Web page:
Send a registration request with an HTTP service.
- [Narrator] In this chapter, we will get our first experience with authentication for ASP.NET Core and Angular. We will incrementally implement a working version of authentication over the next few chapters. You might have heard of the Identity framework for ASP.NET, but we will not be using that as it is far too complex for the simple system we will be making mostly from scratch, and with a few authentication packages from ASP.NET. At the end of this chapter, our Angular app will think it is able to authenticate even though we don't have all the components in place in our Back-End to do so.
And eventually by the end of this course we will then have a full authentication system both on the Front-End and on the Back-End. In order to register our new user in ASP.NET, the first thing we need is an Angular service which allows us to send over our form data to the Back-End. Let's go ahead and create a new Angular service. I'll call it auth.service.ts. Since it's a service, we know we will need injectables. So let's import that.
Then let's create the decorator injectable, and then export and create our class. Let's save that out and then let's register it with our main module.
And then I'll add it to the providers list on line 33. Next let's create a register function in the auth service class. It will take in a user that we expect to get from our forms so I'll put that in as a parameter. At this point we will need to call HTTP POST, so let's import HTTP and create a constructor to inject it.
Next inside our register, let's call HTTP POST, which as before will take in a URL and an object. Let's define the URL, which will be similar to the old URL. So let's just grab that from our web service. And I'll paste it at the top above the constructor. What will be different is instead of slash api, we'll have slash auth.
And now I can pass in that Base URL. And then let's add our register route to it. Next we will need to pass an object as the second parameter that will contain all of the data needed to create our new user. We will get this directly from our register form that we will pass in as the user parameter. So let's just pass user along. You can choose at this point whether you wish to use async/await with a Promise or an Observable to execute this HTTP POST.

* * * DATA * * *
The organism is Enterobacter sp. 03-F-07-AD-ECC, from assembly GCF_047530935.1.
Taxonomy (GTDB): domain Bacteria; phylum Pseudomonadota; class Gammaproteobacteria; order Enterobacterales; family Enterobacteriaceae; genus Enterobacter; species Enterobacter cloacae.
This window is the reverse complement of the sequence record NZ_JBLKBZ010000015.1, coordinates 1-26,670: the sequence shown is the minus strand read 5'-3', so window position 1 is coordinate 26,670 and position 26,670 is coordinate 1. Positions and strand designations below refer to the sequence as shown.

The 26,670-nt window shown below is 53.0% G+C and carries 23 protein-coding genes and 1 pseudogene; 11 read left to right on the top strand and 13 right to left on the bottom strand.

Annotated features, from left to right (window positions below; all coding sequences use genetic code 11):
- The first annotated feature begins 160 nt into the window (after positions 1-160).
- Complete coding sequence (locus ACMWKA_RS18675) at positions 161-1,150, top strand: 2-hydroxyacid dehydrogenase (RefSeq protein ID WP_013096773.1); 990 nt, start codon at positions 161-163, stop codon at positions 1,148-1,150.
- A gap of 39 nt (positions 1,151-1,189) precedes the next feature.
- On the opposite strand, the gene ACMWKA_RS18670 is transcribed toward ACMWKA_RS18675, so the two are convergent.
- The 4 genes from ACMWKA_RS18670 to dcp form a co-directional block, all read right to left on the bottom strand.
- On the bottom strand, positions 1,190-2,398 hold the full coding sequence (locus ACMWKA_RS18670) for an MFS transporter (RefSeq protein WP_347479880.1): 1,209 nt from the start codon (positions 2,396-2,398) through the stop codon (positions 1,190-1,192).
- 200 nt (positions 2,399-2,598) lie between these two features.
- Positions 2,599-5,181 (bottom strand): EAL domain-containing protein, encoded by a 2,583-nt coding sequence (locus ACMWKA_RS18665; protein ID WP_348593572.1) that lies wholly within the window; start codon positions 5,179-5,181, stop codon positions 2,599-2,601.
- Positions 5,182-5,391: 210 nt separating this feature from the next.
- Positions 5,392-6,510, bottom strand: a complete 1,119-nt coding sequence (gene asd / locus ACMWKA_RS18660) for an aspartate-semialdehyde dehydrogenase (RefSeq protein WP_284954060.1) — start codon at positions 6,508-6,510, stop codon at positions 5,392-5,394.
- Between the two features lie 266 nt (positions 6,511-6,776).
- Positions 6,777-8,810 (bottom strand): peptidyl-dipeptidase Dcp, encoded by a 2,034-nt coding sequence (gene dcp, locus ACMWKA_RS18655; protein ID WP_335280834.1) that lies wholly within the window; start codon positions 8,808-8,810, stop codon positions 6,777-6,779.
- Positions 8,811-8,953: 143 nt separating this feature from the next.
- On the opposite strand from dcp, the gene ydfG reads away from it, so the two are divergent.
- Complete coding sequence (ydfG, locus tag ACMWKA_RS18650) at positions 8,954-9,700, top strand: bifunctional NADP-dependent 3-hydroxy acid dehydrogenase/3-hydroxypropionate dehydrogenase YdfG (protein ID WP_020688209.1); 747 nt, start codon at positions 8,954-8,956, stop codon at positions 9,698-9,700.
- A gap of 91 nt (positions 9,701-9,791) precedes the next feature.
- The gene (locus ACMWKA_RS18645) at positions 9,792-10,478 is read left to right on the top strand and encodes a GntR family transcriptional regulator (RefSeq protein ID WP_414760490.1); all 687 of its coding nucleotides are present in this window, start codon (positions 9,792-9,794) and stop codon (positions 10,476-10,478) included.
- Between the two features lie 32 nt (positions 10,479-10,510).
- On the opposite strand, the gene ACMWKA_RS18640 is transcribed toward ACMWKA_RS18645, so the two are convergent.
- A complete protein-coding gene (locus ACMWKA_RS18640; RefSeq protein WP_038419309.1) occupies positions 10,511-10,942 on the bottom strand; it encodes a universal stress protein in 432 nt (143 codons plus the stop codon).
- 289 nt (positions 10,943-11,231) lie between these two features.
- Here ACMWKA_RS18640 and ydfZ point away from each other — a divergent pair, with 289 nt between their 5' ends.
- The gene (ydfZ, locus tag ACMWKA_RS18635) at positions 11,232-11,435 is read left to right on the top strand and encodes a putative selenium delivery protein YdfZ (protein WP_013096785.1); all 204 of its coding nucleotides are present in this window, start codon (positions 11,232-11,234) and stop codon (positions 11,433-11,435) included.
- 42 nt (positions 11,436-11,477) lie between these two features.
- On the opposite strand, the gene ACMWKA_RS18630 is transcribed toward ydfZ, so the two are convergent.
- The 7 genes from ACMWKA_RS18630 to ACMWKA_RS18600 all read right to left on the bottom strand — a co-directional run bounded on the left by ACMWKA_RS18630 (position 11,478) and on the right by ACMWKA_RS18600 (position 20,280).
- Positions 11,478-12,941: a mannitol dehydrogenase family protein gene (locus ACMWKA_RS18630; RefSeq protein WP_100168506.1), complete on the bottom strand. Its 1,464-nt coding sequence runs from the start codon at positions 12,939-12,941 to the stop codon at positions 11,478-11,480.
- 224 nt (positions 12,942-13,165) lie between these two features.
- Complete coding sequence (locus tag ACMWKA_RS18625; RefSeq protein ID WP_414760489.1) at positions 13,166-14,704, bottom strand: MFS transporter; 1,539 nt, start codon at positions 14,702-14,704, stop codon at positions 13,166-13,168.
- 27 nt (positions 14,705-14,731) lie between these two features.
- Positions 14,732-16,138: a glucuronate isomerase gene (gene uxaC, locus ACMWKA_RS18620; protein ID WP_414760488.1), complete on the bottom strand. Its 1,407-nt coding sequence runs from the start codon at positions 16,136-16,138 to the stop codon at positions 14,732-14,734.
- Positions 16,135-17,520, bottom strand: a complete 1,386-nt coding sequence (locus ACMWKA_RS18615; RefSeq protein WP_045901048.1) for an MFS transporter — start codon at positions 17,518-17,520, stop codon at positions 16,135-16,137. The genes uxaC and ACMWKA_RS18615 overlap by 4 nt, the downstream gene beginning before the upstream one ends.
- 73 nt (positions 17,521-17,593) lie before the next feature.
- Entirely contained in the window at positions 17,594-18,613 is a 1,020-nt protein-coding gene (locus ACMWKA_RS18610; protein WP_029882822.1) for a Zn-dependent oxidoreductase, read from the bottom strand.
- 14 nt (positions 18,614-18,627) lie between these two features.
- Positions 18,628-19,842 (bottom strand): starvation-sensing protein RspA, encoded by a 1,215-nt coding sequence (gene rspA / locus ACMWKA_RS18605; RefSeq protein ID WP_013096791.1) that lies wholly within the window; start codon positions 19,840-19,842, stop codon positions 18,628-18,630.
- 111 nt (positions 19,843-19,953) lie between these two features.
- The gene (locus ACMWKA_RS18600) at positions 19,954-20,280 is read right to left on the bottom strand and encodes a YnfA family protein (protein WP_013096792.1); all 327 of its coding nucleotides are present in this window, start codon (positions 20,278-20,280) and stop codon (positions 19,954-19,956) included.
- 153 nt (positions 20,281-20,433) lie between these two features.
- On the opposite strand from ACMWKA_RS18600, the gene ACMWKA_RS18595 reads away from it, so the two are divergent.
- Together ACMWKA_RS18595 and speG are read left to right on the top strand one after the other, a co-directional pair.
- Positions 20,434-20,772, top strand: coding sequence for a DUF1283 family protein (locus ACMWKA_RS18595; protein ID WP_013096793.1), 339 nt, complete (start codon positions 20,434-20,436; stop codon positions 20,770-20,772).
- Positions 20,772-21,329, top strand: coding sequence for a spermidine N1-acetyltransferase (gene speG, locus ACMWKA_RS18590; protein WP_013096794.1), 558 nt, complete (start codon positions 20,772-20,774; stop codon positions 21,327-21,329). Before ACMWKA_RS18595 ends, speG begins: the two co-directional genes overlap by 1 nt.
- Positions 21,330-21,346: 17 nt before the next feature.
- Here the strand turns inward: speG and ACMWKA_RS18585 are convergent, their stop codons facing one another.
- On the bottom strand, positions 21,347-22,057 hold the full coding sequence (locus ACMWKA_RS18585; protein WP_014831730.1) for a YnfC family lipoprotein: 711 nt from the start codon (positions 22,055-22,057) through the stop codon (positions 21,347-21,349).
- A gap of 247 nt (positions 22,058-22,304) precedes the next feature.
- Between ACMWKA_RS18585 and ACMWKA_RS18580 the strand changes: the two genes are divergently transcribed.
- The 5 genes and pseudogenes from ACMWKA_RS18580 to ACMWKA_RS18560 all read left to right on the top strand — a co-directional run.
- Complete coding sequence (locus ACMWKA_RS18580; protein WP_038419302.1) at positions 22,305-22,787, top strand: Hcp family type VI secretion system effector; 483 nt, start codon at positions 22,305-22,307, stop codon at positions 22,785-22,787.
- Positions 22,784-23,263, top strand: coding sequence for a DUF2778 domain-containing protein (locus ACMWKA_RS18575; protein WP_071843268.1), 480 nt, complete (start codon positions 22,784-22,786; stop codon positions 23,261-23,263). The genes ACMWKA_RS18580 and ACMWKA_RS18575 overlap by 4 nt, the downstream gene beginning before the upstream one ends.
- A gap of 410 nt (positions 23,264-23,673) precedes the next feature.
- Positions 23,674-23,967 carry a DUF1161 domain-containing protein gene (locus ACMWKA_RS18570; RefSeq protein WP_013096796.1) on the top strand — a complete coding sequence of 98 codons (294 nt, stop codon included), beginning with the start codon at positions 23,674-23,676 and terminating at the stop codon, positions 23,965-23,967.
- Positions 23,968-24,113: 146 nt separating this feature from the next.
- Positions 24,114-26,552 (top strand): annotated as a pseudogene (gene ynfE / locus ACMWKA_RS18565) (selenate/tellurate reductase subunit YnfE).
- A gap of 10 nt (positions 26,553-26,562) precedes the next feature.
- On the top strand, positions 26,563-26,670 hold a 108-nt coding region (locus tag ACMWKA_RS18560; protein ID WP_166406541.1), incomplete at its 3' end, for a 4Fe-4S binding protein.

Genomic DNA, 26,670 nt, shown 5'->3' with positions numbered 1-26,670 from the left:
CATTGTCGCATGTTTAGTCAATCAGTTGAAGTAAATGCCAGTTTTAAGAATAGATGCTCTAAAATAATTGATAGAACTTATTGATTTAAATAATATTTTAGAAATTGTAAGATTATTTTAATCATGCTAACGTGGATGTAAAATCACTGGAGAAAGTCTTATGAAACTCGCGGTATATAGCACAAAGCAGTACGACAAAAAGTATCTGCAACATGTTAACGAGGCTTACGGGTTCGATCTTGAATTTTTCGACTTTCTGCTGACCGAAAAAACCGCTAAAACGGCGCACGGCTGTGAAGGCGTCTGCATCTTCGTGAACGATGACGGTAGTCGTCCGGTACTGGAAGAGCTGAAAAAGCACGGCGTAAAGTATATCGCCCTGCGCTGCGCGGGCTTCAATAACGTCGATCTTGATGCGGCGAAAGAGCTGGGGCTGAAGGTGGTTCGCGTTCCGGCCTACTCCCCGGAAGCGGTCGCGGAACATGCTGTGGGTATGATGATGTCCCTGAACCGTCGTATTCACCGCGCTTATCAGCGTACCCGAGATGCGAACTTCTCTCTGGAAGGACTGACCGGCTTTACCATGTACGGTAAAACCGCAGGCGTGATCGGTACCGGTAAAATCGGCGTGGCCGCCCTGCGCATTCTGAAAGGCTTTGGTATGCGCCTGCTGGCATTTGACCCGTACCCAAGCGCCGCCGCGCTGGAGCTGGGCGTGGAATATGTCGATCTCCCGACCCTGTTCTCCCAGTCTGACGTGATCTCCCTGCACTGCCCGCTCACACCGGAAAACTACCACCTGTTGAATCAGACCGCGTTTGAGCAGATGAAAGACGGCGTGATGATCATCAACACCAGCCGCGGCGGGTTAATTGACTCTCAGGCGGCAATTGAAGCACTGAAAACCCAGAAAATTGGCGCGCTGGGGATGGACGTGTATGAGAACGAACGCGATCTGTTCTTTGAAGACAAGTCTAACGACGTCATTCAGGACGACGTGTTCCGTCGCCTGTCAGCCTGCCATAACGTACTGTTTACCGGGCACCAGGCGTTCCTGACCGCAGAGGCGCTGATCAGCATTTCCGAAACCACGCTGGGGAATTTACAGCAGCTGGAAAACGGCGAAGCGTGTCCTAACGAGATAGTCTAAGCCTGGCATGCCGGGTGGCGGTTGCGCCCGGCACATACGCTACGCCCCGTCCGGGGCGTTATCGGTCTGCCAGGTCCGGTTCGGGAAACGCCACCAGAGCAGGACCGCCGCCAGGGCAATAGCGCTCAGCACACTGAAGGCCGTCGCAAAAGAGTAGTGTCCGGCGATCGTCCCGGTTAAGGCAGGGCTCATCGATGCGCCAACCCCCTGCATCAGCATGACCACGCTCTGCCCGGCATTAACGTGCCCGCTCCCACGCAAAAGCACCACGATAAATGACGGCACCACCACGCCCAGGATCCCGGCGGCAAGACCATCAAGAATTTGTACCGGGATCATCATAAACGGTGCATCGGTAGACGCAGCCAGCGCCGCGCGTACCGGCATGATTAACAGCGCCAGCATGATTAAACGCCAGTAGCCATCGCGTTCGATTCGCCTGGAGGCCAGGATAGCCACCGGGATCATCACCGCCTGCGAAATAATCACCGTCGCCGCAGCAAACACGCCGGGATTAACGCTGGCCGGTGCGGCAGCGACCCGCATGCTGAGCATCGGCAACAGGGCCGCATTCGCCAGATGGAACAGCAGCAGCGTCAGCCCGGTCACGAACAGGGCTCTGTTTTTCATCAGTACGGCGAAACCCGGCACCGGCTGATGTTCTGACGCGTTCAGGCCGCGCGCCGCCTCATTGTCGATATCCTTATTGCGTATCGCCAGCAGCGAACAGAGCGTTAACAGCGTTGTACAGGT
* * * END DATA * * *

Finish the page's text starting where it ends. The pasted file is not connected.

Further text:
I will be using the Observer Subscribe method. And although I'm not doing anything inside Subscribe, we do need to call Subscribe for it to execute. In just a quick fix this should be this.BASEurl. Next let's use our new auth service inside our registered component. Let's begin by importing this service.
Now let's inject it in the constructor. Then inside our on submit, on line 28, let's call our auth service dot register. And let's pass in the user register model data with form.value. Finally, let's finish off by creating a register button in our nav bar, since we currently have no way of accessing our register view.
Let's open up our nav component. Now let's add a button at the end with the text register. So I'll just copy this last button and paste it below on line nine. And let's modify the router link so that it takes us to register. And let's give this a try. If you go back to our home view, and then click on register, it'll take us to our register view. Since we don't have a Back-End register service, we can't actually test this.
So we will need to build that next.
- Setting up the infrastructure
- Displaying data in Angular 2
- Refining your layout with Angular Material
- Getting your data from Node.js
- Saving data to a list
- Creating the component
- Getting your input data
- Creating reactive forms in Angular
- Creating a security middleware
Skill Level Intermediate
Q: This course was updated on 10/17/2017. What changed?
A: We updated five videos to reflect changes to the setup and data retrieval and display processes in Angular 2. For example, instead of using a Git Angular template, the updated course uses the Angular CLI to generate a starting template, for a smooth runtime experience.